Minimum Revisions Needed to Elementary and Secondary Education Act (ESEA) Testing and Adequate Yearly Progress (AYP) Provisions
Revisions are needed to the ESEA legislation now in Conference Committee in order to help strengthen the effort to improve schools' capacity to educate all children well by avoiding the dangers of too much testing, unrealistic adequate yearly progress mandates, and unfeasible "corrections" and sanctions. FairTest recommends that the Conference Committee adopt the following changes:
1) Reduce required assessments to what is in the 1994 ESEA authorization: administering one assessment annually in grade spans 3-5, 6-9, and 10-12, in reading and math, using multiple measures based on standards.
2) Provide funding for schools and districts to develop local assessments of student learning, which may include teachers' classroom assessments; and require states to use the results of these assessments, and other factors including grade retention and graduation/dropout rates, in evaluating school and district progress.
3) Instruct each state to develop a formula for determining the schools in which to intervene based on results of state and local assessments and other factors including retention and graduation rates. Any school identified should receive a commitment for at least three consecutive years of assistance and support (including additional funding). All schools deemed in need of improvement should receive sufficient support and assistance to begin making significant progress towards the goals by the end of the three years. A state's formula should identify for assistance only the number of schools for which adequate financial support can be provided.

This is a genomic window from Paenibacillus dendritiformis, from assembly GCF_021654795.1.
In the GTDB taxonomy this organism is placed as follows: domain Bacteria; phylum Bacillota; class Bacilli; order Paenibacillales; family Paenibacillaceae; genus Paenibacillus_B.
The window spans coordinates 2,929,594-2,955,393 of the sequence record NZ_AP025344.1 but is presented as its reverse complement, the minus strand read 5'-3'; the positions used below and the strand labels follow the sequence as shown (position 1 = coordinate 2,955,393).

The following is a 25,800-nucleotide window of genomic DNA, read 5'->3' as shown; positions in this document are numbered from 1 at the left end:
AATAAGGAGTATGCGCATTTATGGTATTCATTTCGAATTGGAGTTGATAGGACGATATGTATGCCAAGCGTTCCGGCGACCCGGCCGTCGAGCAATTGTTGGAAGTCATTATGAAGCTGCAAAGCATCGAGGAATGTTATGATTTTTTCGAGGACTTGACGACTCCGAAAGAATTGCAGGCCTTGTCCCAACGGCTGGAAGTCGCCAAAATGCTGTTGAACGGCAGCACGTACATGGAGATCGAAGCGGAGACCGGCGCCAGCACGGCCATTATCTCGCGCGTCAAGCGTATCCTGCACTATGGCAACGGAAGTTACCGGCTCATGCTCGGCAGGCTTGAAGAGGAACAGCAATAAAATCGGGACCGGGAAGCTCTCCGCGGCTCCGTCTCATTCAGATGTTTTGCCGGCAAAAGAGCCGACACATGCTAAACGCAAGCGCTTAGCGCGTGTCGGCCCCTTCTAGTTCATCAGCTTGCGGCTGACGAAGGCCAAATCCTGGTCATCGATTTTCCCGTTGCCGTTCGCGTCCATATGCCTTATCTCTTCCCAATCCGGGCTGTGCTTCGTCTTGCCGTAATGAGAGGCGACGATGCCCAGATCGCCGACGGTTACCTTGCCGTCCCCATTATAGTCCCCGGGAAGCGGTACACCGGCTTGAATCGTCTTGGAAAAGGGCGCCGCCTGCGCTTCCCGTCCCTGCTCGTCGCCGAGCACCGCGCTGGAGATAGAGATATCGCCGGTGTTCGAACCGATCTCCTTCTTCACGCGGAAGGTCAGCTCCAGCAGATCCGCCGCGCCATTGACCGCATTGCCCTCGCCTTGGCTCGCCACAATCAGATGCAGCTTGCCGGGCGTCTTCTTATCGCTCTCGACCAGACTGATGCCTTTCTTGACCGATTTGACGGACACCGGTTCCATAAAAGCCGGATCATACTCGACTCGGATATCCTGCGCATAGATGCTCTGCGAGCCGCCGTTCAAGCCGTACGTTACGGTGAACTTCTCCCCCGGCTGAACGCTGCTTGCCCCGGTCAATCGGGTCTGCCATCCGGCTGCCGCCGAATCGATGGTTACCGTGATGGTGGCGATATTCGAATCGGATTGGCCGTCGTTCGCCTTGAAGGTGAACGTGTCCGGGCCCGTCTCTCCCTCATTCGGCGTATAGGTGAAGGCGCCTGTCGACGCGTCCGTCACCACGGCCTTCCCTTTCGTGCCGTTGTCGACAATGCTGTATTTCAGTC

4) Drop the requirement that schools must test 95% of their students with state tests in order to be eligible for successful AYP determination. The federal government should not supercede state laws which allow parents the option of not having their children tested.
5) Have each state, district and school set continuous improvement targets on the variety of assessments and other factors, and publicly report its success in meeting the targets, for all students, for each quartile of students based on the assessment results, and for each groups whose performance is to be disaggregated, including racial minority, low-income, special needs, limited English proficiency students, and male and female students. Districts should review individual schools, and states should review districts to ensure that improvement targets are not set too low for all students or for specific groups.
6) Where a state has a significant percentage of students who have not reached the equivalent of "basic" on the state and local assessments, a specific goal shall be to ensure that all students who are not severely disabled reach the basic level in as short a time as feasible (while providing due consideration for maintenance of initial language if not English).
7) Each state shall develop a method to ascertain whether each school is able to provide every student with a reasonable opportunity to attain the "proficient" level in reading and math, and to meet other state goals and standards; and if not, what must be done to enable a school to provide such opportunity. The mechanism may include such things as school quality reviews or accreditation processes, and should include reporting on how well a school is organized to support continuous improvement among its teachers.
8) Sanctions such as school "restructuring" should not be mandated by the federal government. States may use the restructuring options provided that independent verification shows a school has been provided adequate resources over a sufficient period of time as to reasonably be expected to make progress, and valid independent research provides convincing evidence that restructuring will enable a school to make significant progress when provided adequate resources and assistance.
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